Animal Idioms: Cat Part Two

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As I promised you, here are five idioms involving cats for your unlimited use. If you know others who will need to learn this idioms, please share this page using our site share buttons.

#6 Who will bell the cat?

Bell the cat

Literal meaning: If you bell the cat, you agree to do something quite dangerous, difficult, or impossible. It probably comes from a story in which a group of mice decide that they will tie a bell to a murderous cat so that its jingle will warn them of its presence. But then no one wants to take on the dangerous role of belling the cat.

Related terms are bells the cat, belled the cat, belling the cat.

This is why it is said that making a plan is one thing but executing it is an entirely different thing. Execution is more important than ideas. So, have you ever tried to bell a cat? What happened? Feel free to tell us more in the comments.


#7 Raining cats and dogs

Raining cats and dogs

Literal meaning: No one knows the precise source of this 17th century expression, but we can be sure that it didn’t originate because animals fell from the sky, however, the most probable explanation is that it originates from England in the 1700s when storm drains would often carry dead dogs and cats away when heavy rain fell. Thus, the possible connection between heavy rain and cats and dogs.

It’s raining like a pissing cow in Paris this week. That’s the French equivalent of “raining cats and dogs” (Il pleut comme vache qui pisse).


#8 Put the cat among the pigeons

Put the cat among the pigeons

Literal meaning: This idiom refers to the act of letting a cat go inside a dove house where pigeons are kept where the cat would scare all the birds whilst hunting and killing some of them. So, if you put the cat among the pigeons it means you tell a person or group of people something that is likely to scare or worry them, or at the very least ruffle some feathers.

Other forms: To set the cat among the pigeons.

In order to help you learn and memorise this idiom just think about what would happen if you really put a cat in a group of pigeons!


#9 When the cat is away, the mice will play

Literal meaning: This idiom is probably based on the Latin version “Dum felis dormit, mus gaudet et exsi litantro” (When the cat falls asleep, the mouse rejoices and leaps from the hole). The idea being that mice come out of hiding when a cat isn’t present.
 
Other forms: When the cat’s away. While the cat’s away, the mice will play. 
 
The French equivalent for this idiom is “Quand le chat n’est pas là, les souris dansent.” (when the cat is away, the mice dance) It’s basically the same thing. Except, the French mice will dance instead of just playing. 🙂

#10 A cat nap

A cat nap

Literal meaning: The idea here is that cats have numerous short naps every day. So, if you have a short sleep say, after lunch, it’s considered “a cat nap”.
Other forms: To cat nap.
 
When you take a nap, you rest, usually during the daytime. In some cultures, everybody naps after lunch, while in other places naps are only for young children and elderly people.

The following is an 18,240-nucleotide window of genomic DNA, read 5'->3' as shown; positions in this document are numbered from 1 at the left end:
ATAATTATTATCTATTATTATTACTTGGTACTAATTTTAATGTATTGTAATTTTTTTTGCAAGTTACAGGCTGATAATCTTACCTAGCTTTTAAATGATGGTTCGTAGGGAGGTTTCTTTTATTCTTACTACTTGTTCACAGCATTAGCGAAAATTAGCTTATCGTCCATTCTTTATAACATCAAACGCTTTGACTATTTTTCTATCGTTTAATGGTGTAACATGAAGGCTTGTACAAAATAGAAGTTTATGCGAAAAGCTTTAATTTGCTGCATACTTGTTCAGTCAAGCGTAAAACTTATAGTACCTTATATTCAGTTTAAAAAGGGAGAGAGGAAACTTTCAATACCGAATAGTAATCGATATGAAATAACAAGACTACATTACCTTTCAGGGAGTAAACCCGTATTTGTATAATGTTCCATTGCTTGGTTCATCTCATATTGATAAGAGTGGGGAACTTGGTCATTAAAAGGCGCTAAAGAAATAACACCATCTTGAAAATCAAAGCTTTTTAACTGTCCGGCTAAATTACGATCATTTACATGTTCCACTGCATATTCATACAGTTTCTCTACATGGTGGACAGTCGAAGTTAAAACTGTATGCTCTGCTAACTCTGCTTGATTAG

If you’re really tired during the day, go ahead and take a nap, even if you have to hide under your desk. A nap is a brief sleep. Have a lovely cat nap.

 

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15 thoughts on “Animal Idioms: Cat Part Two

  1. Kym Gordon Moore

    Loved your cat idioms! 😀 You included many that I completely forgot about. I truly enjoyed the read. You are very resourceful. Could it be that you were a bit curious maybe??? 🙂 Cheers!

    Reply
    1. Oxford Junior Post author

      Thank you for taking the time to read my post and leave a comment, I really appreciate it so much. Yes, it was out of curiosity that I made two posts about idioms involving animals especially cats! I love cats and I love languages too 🙂 I am very glad to acknowledge that no cat was harmed while writing this answer. Thus, curiosity is innocent from any killed cat! 🙂

      Reply
    1. Oxford Junior Post author

      I am so sorry I haven’t seen your comments till today. I found your comments in the spam section! I don’t know how to explain this but something has gone wrong! Thank you so much for sharing my post in linkedIn, silly me! I was wondering who shared the post in linkedIn lol So, once again thank you so much. I love your blog especially posts about cats 🙂 You mean the reblog button? Or Press this button? I am going to search about how to activate those buttons or install a plugin soon.

      Reply
        1. Oxford Junior Post author

          My current version of WordPress comes with Akismet installed by default. So Akismet is a comment spam filtering service which uses an algorithm that catches blog comment and pingback as spam, this algorithm learns from its mistakes and from the actions taken by participating websites or users.

          For example, if a user’s comment is marked as spam by a number of blogs, then Akismet would learn to mark all comments by that user as spam. That’s the most common or logic reason why I found your comments in the spam comments’ section. Like any other automated platform, Akismet is not perfect, but it is the best so far.

          Now that I have marked your comments as legit, Akismet learned that your comments on my blog are not spam, so now I can see your comments on the comment section and approve them.

          Reply

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